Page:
The other temptations are those which are entertained in the heart. The sin presents itself, and the mind goes out towards it, and longs for it. It may be that the overt act is never committed, but since “the thought of foolishness is sin” (Prov. 24:9), the one who only in imagination does the sinful act is in the sight of God accounted guilty. Such temptations as those are natural to every human being, “for from within, out of the heart of men, proceed evil thoughts.”

The petition “lead us not into temptation,” must be understood as meaning, “suffer us not to fall into temptation;” and it must also be understood as referring to the second class of temptations,—those which proceed from within. The reason is (1) that we are not to ask freedom from trials, but rather to count them a blessing, and (2) that God cannot and does not lead people into sin. The prayer, then, is “suffer us not to fall into foolish and hurtful lust, but deliver us (keep us back) from evil.”

This cannot mean that God will not allow a man to act out the evil that is in him, for that would be impossible; if evil is in the heart, it must show itself, and we are expressly told that at one time God left a man to do what his heart prompted him to do. The man was Hezekiah. After he had been healed, the Babylonian ambassadors came to congratulate, and he showed them all the treasures of his kingdom. 2 Kings 20:12, 13. This action was prompted by pride. 2 Chron. 32:24, 25. The historian, speaking of this, says: “Howbeit in the business of the ambassadors of the princes of Babylon, who sent unto him to inquire of the wonder that was done in the land, God left him, to try him, that he might know all that was in his heart.” 2 Chron. 32:31. We must therefore conclude that the petition “lead us not into temptation” does not mean that God is to interpose his mighty power to miraculously preserve us from the wickedness that is in our own hearts.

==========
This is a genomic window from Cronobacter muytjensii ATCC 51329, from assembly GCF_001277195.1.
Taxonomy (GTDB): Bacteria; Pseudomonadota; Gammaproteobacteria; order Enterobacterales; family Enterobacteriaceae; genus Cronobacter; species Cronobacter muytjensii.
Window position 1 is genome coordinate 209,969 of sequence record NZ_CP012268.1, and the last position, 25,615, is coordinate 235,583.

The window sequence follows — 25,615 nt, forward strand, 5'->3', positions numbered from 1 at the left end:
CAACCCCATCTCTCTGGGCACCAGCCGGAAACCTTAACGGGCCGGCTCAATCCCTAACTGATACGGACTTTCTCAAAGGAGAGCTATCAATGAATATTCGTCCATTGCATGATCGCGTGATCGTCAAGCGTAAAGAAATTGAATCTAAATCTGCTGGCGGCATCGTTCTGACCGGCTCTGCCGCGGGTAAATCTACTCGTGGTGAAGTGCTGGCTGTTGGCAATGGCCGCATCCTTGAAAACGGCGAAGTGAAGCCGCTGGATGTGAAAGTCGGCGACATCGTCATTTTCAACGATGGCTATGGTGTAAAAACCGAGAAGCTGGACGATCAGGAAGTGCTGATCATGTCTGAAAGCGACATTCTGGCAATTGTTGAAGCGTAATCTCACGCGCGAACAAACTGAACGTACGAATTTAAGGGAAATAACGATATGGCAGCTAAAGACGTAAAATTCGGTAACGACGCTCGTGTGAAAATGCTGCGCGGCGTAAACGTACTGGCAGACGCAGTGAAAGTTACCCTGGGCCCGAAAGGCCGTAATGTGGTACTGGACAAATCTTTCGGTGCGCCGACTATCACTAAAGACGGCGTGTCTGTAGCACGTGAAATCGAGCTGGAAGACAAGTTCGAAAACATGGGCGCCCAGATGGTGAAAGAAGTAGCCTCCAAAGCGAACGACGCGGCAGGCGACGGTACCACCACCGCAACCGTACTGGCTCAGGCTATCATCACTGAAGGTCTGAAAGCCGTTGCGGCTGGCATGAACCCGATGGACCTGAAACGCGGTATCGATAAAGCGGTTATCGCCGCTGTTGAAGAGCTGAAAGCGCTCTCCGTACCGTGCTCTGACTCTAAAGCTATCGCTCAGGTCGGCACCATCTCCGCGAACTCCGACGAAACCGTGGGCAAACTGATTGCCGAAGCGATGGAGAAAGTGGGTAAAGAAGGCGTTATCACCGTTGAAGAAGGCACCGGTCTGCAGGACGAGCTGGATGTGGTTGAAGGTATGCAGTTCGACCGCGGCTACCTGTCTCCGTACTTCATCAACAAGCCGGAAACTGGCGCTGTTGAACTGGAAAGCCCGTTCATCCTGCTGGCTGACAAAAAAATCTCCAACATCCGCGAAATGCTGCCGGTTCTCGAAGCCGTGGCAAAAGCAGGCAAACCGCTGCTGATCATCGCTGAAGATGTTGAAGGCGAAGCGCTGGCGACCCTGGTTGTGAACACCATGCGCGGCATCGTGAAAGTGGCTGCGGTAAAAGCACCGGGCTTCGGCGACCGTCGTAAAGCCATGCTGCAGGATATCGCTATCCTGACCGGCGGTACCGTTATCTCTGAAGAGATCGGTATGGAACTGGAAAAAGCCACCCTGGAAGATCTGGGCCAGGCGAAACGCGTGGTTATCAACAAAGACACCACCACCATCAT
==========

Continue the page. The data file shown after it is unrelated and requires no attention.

There can be, then, but one conclusion, and that is that the prayer implies a renunciation and hatred of sin, and a desire to have the heart cleansed from it, and to be strengthened against allowing it to pass the shield of faith, and gain access to the heart. This is the only way that temptations can be instantly repelled, since, as we have read, evil thoughts are natural to the human heart.
It was to effect this that Christ came into the earth. It is not enough that we be freed from the guilt of sin,—from past transgressions,—but we must be freed from the love of sin. Paul says that Christ “gave himself for our sins, that he might deliver us from this present evil world, according to the will of God and our Father.” Gal. 1:1. This “present evil world” does not mean the physical creation, but “all that is in the world, the lust of the flesh, and the lust of the eyes, and the pride of life.” 1 John 2:16. Again we read that he “gave himself for us, that he might redeem us from all iniquity, and purify unto himself a peculiar people, zealous of good works.” Titus 2:14.

This is what God wants to do for us; it is what we are to ask him to do for us, for he will not do it against our will. What is there to hinder his doing it? Nothing, if we offer the prayer in all sincerity, “lead us not into temptation, but deliver us from evil.” We cannot cleanse ourselves from the defilement of sin, however much we may desire to be freed from it (Prov. 20:9); but if we do earnestly desire to be kept from sin, God will work in us both to will and to do of his good pleasure (Phil 2:13), and that will be to make us perfect in every good work to do his will, working in us that which is good. Heb. 13:21.

But while this is in one sense a passive state, in that it is an entire yielding of self to God, it is by no means a state of inactivity. “Resist the devil, and he will flee from you.” James 4:7. “Strive to enter in at the strait gate.” Luke 13:24. There is to be a constant watchfulness against the insidious assaults of the enemy. A reaching out after God implies a drawing away from sin.

This part of the Lord’s prayer cannot be uttered from the heart, except of him who with the psalmist can say, “I hate vain thoughts, but thy law do I love.” And this cannot be done until the individual realizes that fellowship with God is the only thing to be desired,-that the loving-kindness of God is better than life. Every man in the world will have just what he wants. If he loves the pleasures of sin, he will be left to its lusting enjoyment; but if his heart and his soul cry out after God, the promise is that he shall be filled. W.

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The days of the voice of the 7th angel of revelation are upon us. Revelation 10:7 says that when he “begins to sound”, the Mystery of God “should be be finished”! What is this mystery? When will it be finished? Find out as Paul Chapman presents, “Finishing The Mystery of God”. Genre: Christian. Presented 13 July, 2013 in Brisbane, QLD, Australia.